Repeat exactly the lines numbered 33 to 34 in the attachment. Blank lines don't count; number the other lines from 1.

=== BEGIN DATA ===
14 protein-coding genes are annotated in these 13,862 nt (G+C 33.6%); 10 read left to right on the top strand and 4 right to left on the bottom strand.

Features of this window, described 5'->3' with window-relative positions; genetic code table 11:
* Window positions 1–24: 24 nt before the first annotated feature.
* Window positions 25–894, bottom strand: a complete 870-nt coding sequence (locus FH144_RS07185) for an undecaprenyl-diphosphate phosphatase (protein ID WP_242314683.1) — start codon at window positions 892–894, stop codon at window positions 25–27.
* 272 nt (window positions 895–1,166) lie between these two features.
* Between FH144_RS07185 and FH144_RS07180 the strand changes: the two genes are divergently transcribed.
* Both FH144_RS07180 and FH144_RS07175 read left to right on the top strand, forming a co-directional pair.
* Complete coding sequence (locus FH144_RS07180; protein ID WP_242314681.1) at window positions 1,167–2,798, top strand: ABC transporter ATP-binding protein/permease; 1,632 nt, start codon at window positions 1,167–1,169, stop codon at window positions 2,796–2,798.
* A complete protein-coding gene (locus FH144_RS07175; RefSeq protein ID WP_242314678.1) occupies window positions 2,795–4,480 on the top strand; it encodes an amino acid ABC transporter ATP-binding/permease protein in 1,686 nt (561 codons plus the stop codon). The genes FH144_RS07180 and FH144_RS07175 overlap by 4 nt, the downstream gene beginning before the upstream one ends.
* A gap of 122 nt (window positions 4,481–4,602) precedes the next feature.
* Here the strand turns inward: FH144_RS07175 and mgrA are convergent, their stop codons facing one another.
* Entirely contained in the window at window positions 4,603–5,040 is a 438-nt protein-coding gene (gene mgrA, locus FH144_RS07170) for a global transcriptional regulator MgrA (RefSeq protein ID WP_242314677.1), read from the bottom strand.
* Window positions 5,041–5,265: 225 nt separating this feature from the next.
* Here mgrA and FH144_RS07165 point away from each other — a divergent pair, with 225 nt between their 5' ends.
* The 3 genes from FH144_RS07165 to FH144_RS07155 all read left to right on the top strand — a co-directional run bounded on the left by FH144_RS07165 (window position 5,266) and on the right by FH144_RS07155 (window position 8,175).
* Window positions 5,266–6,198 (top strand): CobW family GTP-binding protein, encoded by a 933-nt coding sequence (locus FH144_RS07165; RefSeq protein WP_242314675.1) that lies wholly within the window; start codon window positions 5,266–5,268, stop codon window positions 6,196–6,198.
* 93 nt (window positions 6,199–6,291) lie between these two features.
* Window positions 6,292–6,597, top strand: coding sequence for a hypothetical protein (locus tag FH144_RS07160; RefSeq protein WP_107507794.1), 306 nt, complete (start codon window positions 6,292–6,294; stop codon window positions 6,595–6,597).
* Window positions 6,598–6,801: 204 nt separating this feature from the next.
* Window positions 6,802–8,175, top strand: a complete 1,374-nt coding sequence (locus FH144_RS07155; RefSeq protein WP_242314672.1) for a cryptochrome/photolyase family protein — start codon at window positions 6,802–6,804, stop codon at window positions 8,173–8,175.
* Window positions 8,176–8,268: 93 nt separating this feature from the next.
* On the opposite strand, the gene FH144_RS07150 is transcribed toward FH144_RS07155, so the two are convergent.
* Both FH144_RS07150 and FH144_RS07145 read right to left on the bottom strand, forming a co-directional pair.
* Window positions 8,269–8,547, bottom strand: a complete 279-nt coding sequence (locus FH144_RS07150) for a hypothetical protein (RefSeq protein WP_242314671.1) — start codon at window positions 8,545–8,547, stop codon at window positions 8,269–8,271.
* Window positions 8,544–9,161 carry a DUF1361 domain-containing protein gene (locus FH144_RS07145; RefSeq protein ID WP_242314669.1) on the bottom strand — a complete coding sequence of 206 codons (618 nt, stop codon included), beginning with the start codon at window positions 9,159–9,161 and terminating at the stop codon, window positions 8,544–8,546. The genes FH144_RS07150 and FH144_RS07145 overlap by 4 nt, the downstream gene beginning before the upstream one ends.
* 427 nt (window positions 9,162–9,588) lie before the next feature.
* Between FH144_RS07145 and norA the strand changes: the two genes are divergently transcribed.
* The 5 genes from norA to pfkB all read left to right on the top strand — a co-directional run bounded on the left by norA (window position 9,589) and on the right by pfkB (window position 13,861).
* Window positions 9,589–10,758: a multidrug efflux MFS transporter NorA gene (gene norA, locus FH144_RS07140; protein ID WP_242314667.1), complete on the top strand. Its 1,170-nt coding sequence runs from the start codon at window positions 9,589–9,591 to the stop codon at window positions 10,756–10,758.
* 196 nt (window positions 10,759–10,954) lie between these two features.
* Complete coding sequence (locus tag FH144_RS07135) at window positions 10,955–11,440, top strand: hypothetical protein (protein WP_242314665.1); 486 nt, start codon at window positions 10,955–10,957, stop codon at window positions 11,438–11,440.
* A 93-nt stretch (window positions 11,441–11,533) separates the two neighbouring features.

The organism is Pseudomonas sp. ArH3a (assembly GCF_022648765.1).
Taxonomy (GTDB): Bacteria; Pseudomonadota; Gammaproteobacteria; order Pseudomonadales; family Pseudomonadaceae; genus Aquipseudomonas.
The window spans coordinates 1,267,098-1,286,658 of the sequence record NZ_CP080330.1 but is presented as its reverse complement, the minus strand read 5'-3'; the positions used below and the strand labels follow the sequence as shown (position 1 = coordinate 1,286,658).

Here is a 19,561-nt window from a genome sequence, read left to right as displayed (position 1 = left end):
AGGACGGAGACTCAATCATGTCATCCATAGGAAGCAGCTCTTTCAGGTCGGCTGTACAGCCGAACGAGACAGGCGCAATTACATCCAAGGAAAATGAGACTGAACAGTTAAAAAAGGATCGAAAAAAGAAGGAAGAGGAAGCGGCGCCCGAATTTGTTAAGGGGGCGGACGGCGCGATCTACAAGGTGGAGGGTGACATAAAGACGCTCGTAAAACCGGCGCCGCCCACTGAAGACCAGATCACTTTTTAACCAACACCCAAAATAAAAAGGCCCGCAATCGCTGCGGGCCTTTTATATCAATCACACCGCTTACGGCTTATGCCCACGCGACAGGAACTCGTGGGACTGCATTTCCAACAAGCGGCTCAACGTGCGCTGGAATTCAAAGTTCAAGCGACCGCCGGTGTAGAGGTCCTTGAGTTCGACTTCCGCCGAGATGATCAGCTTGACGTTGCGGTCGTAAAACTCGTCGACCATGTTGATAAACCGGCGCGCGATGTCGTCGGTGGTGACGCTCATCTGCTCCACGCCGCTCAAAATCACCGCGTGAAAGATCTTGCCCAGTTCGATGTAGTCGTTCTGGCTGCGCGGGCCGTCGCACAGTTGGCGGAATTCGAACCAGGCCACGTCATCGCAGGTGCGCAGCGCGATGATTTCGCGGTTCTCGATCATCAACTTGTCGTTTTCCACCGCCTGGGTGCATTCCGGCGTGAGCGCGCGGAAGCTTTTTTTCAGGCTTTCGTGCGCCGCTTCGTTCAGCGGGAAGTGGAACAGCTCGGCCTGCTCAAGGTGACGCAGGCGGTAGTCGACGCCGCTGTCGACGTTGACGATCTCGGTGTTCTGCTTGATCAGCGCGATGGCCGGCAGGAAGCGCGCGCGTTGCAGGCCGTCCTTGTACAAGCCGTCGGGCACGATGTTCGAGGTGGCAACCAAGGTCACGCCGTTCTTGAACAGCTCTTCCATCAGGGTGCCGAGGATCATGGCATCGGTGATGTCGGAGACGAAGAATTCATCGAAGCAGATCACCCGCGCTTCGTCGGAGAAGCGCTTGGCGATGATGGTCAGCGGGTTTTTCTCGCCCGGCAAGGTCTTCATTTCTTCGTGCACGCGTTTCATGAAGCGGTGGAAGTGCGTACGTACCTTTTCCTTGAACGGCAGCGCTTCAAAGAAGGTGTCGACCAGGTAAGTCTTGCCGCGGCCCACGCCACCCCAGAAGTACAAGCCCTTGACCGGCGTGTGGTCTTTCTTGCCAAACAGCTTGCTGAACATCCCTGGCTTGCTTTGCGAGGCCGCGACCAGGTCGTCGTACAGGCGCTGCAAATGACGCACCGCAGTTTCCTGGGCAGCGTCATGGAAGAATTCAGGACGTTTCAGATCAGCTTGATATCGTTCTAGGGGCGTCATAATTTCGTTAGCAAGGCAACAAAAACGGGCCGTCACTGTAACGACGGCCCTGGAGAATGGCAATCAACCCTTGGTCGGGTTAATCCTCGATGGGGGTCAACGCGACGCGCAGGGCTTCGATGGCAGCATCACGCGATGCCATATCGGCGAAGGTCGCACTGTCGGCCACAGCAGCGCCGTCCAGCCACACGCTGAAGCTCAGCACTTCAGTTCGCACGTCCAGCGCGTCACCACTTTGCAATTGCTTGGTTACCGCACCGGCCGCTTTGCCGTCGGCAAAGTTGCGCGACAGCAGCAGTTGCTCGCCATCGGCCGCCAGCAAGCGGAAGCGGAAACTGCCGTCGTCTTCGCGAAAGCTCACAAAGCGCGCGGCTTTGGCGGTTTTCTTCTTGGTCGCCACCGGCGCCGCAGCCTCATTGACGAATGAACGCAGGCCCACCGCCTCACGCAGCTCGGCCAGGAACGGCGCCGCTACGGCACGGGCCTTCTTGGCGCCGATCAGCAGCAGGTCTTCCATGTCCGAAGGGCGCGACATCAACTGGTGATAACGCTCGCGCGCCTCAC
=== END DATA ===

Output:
The organism is Pseudomonas sp. ArH3a (assembly GCF_022648765.1).
Taxonomy (GTDB): Bacteria; Pseudomonadota; Gammaproteobacteria; order Pseudomonadales; family Pseudomonadaceae; genus Aquipseudomonas.